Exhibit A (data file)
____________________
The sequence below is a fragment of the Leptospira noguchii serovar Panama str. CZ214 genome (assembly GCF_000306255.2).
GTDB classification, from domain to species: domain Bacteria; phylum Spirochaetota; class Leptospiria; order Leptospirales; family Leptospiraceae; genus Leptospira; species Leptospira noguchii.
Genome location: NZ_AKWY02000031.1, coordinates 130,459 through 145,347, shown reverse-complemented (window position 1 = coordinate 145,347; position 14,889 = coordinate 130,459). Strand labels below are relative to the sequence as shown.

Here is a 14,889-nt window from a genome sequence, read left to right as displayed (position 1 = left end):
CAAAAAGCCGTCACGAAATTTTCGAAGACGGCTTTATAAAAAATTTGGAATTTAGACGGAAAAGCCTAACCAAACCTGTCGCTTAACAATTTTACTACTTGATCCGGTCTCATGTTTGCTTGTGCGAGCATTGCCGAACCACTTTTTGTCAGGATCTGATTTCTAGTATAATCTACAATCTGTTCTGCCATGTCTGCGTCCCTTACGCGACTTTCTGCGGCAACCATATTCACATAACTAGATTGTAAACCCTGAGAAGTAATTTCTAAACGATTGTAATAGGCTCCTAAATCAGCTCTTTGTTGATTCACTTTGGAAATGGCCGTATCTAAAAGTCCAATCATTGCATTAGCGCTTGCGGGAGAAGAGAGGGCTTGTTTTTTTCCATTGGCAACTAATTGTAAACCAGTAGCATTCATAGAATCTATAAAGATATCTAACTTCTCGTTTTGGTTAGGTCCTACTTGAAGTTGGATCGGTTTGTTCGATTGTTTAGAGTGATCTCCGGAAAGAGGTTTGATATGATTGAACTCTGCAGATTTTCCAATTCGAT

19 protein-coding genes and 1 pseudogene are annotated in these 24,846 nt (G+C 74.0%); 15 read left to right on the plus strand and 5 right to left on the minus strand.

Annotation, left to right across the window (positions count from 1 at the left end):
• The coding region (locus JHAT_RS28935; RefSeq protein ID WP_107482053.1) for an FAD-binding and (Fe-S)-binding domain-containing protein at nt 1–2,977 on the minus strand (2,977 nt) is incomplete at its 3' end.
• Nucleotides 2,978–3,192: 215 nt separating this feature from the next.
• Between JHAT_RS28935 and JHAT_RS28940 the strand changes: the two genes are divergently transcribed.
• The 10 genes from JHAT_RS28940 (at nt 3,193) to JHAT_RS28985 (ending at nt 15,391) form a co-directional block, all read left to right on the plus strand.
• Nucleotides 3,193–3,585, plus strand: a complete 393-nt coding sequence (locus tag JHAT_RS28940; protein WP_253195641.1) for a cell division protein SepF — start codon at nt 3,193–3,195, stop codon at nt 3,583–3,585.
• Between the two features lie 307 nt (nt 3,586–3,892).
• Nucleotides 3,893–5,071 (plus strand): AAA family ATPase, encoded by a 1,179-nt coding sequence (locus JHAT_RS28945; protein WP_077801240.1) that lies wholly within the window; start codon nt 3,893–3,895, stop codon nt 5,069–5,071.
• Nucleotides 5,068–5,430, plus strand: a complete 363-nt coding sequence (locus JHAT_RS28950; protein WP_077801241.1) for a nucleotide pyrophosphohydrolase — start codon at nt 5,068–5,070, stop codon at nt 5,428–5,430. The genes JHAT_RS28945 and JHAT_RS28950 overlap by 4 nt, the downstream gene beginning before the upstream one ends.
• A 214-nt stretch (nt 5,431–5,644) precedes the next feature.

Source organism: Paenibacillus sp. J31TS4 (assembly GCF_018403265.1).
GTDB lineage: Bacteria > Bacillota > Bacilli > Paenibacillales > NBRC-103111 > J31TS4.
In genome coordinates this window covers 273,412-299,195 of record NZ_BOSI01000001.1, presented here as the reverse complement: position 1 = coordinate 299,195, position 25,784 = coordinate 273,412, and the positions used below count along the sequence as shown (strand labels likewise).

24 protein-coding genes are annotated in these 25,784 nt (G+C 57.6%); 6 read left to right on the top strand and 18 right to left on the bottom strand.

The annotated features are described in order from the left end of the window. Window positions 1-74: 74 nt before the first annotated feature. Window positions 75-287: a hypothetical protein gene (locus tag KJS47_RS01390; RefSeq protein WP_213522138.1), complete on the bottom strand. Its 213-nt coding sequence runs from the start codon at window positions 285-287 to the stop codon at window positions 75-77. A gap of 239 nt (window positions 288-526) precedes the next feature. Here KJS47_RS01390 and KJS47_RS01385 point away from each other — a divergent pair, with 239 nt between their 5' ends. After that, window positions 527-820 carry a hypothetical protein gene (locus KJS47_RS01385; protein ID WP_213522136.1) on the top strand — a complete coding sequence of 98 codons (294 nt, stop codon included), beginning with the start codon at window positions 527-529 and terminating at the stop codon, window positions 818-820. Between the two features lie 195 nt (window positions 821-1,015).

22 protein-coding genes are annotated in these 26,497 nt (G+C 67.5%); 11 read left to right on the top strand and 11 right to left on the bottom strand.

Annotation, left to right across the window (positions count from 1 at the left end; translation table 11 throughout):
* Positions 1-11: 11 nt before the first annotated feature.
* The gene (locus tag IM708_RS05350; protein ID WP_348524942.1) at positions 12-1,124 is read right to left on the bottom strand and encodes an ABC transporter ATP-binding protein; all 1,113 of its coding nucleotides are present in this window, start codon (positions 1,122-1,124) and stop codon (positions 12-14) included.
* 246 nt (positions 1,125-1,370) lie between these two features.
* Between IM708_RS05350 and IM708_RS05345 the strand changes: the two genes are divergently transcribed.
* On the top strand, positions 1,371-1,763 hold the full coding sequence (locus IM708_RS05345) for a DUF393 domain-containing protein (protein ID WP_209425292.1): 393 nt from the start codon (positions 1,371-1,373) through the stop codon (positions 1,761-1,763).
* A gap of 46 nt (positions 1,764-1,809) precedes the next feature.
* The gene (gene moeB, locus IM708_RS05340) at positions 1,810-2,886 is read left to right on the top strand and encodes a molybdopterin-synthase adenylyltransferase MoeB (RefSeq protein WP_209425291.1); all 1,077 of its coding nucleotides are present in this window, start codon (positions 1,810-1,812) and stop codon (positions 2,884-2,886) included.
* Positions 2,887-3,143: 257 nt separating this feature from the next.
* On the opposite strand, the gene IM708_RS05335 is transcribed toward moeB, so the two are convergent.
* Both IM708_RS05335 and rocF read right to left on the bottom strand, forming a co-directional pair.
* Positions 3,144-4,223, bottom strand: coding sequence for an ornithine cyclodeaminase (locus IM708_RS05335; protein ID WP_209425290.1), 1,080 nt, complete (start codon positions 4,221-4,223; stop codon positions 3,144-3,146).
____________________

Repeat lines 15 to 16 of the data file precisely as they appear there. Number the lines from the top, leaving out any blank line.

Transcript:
• Nucleotides 5,068–5,430, plus strand: a complete 363-nt coding sequence (locus JHAT_RS28950; protein WP_077801241.1) for a nucleotide pyrophosphohydrolase — start codon at nt 5,068–5,070, stop codon at nt 5,428–5,430. The genes JHAT_RS28945 and JHAT_RS28950 overlap by 4 nt, the downstream gene beginning before the upstream one ends.
• A 214-nt stretch (nt 5,431–5,644) precedes the next feature.